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Tribunal to Aid Supreme Court Opposed : Study Says Justices Accept Many Cases That Don't Merit Review

March 07, 1985|PHILIP HAGER | Times Staff Writer

WASHINGTON — A detailed study of the way the Supreme Court selects cases strongly opposed creation of a new national appeals court to ease the justices' workload, contending that up to one-fourth of the cases they decide to hear are not worth the time and effort.

The study said that a new court, as proposed by Chief Justice Warren E. Burger, would only cause more work and further delay. By reforming their case-selection process, the justices could increase their capacity to hear and decide cases, removing any need for a new court, it said.

The 1,200-word analysis, to be published in the New York University Law Review, urged the justices to allow some legal issues to "percolate" longer in the lower courts and to focus their efforts on cases that need immediate resolution. The court, it concluded, no longer can try to assure justice in each individual case, but, instead, should become an "overall manager" of a legal system whose end product is justice.

Most Complete Study Yet

The study represents the most complete examination yet of the justices' case-selection process, a matter of increasing concern as more and more appeals are brought to the court. The analysis was produced by NYU Law School professors John Sexton and Samuel Estreicher--both former Supreme Court clerks--with the help of four research assistants and about 70 law students.

Proposals for a new national appeals court to lighten the justices' load have been debated for more than a dozen years, and legislation providing for such a court has been proposed but never approved by Congress.

In February, Burger sought to revive the idea, devoting his entire speech before the American Bar Assn. mid-year meeting in Detroit to the need for a new tribunal, which he said could hear up to one-third of the cases now being decided by the court. He noted that the court's overall caseload has tripled in the last three decades.

Specific Criteria Needed

The study said the justices should develop more specific criteria for the kinds of cases they will review. Current court rules list only vague categories for such cases, such as those involving "an important federal question" that should be decided.

"Clarifying the criteria would give lawyers a better idea of where they stand before they decide to appeal," Sexton said in an interview. "Now, the indefinite criteria encourage lawyers to take cases to the court on the long-shot hope they'll get review."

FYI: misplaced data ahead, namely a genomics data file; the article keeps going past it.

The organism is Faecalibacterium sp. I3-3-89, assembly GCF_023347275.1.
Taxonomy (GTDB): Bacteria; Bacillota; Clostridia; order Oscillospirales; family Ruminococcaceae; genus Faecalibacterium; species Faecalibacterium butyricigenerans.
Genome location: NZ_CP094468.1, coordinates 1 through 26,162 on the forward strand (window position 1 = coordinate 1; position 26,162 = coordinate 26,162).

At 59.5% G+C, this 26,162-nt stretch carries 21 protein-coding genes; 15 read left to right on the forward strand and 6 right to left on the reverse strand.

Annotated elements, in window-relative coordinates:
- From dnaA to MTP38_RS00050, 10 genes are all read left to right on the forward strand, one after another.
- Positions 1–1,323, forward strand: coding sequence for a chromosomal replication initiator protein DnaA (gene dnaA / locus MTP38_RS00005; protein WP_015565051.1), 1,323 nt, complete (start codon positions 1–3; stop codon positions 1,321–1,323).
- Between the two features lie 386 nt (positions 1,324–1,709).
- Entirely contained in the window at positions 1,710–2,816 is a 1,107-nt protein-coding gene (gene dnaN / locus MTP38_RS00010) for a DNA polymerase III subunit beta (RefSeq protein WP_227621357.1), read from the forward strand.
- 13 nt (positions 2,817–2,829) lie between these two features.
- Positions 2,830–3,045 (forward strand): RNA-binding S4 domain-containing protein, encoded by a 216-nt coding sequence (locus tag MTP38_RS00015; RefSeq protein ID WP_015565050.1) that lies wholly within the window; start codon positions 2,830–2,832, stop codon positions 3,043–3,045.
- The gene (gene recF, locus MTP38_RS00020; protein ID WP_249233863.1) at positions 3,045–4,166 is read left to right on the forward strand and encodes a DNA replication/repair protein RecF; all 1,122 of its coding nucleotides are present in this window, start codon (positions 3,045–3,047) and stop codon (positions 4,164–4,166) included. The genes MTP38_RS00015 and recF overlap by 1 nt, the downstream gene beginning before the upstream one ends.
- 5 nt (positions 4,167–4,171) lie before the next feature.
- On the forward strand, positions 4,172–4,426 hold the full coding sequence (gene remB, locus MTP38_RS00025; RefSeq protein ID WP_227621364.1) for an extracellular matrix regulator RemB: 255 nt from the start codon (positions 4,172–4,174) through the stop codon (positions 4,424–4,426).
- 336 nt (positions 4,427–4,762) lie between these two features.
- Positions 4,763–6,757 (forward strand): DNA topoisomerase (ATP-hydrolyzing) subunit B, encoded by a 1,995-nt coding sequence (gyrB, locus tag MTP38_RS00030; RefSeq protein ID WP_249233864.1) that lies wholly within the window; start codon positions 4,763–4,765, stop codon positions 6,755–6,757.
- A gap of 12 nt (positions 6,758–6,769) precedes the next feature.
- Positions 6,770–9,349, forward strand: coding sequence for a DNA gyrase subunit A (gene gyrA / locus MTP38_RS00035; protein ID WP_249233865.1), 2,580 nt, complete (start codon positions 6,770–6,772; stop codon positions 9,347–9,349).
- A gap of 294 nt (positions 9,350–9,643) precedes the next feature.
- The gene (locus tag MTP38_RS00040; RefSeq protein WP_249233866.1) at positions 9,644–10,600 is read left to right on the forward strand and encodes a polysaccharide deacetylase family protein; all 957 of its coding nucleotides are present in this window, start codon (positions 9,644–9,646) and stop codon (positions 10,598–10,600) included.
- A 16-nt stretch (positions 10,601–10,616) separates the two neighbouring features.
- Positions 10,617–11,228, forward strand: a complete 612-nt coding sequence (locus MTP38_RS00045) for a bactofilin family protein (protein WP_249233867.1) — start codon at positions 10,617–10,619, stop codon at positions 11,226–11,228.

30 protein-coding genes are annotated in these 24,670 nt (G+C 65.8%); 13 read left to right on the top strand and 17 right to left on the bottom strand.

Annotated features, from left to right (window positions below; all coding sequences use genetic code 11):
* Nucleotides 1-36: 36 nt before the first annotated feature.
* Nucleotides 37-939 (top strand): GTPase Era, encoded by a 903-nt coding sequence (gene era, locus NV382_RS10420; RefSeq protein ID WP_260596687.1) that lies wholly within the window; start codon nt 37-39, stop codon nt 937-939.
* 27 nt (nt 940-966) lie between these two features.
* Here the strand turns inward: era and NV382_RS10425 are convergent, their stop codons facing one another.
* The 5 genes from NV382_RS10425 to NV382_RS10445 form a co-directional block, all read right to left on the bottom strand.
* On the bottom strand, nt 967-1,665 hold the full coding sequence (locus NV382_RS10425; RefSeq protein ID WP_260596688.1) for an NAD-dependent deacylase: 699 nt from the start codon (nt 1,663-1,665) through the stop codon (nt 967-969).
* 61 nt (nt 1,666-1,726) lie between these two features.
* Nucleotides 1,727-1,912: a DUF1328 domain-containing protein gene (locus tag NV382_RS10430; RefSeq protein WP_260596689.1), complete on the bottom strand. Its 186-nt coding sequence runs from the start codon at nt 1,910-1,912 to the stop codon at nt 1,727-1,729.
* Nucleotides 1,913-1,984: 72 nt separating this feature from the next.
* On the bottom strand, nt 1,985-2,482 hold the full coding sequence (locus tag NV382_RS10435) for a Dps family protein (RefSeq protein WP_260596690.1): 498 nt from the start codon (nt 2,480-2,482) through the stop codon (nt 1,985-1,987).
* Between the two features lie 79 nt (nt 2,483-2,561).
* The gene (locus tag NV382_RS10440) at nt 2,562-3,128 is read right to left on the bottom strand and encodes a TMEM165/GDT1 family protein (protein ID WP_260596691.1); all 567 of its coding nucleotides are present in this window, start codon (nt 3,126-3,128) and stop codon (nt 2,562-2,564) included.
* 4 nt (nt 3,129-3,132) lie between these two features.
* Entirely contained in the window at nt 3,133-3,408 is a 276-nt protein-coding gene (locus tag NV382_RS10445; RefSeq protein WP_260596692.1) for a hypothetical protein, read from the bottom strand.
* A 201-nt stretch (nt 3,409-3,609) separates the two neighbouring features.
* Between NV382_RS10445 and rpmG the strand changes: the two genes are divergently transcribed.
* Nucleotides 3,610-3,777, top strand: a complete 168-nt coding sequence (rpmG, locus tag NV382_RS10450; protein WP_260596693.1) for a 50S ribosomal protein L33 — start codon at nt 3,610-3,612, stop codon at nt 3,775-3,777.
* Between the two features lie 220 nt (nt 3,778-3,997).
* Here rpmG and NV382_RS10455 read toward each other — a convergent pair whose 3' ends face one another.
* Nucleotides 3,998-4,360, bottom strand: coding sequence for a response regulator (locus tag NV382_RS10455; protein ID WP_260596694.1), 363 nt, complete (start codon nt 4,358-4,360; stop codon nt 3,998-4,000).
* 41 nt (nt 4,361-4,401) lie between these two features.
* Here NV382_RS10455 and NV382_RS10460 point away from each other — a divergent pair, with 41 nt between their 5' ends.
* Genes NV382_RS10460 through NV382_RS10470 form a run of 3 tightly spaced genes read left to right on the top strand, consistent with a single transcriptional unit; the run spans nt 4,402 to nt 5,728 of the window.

Without clear case-selection guidelines, the justices' individual "doctrinal or political agendas" open the way for review of cases that might be better left to another day, the study said.

1982-83 Term Examined

The NYU researchers examined more than 2,000 cases that came before the court in its 1982-83 term. Of the 165 cases granted review, 39 did not warrant review, and an additional 47 merited review only if the justices had "excess time," the researchers said. The remaining 79 cases--about half of the total--were legitimately granted review because they raised important issues, such as the constitutionality of a federal or state statute or a ruling that apparently conflicted with Supreme Court precedents, they said.

Ironically, some of the 39 cases that the study found unworthy of review made headlines across the nation when they were decided. In one California case, the court held that states were not required to review a death sentence to make sure it was "proportionate" to punishment issued in other cases involving similar crimes. That issue deserved further consideration in lower courts before it was finally decided by the justices, the study said.

The authors of the study offered numerous reform proposals but indicated that creation of a new national appeals court is, at best, a last resort. "It is our view that not only would a new court fail to reduce the court's workload but also that it would aggravate existing problems and create new ones," the authors said.

The justices would require additional time to decide what cases they would refer to the new court, the study noted. Such cases, after being decided by the new court, could well come back for further review by the justices. Meanwhile, the study said, final resolution of legal issues would be delayed.

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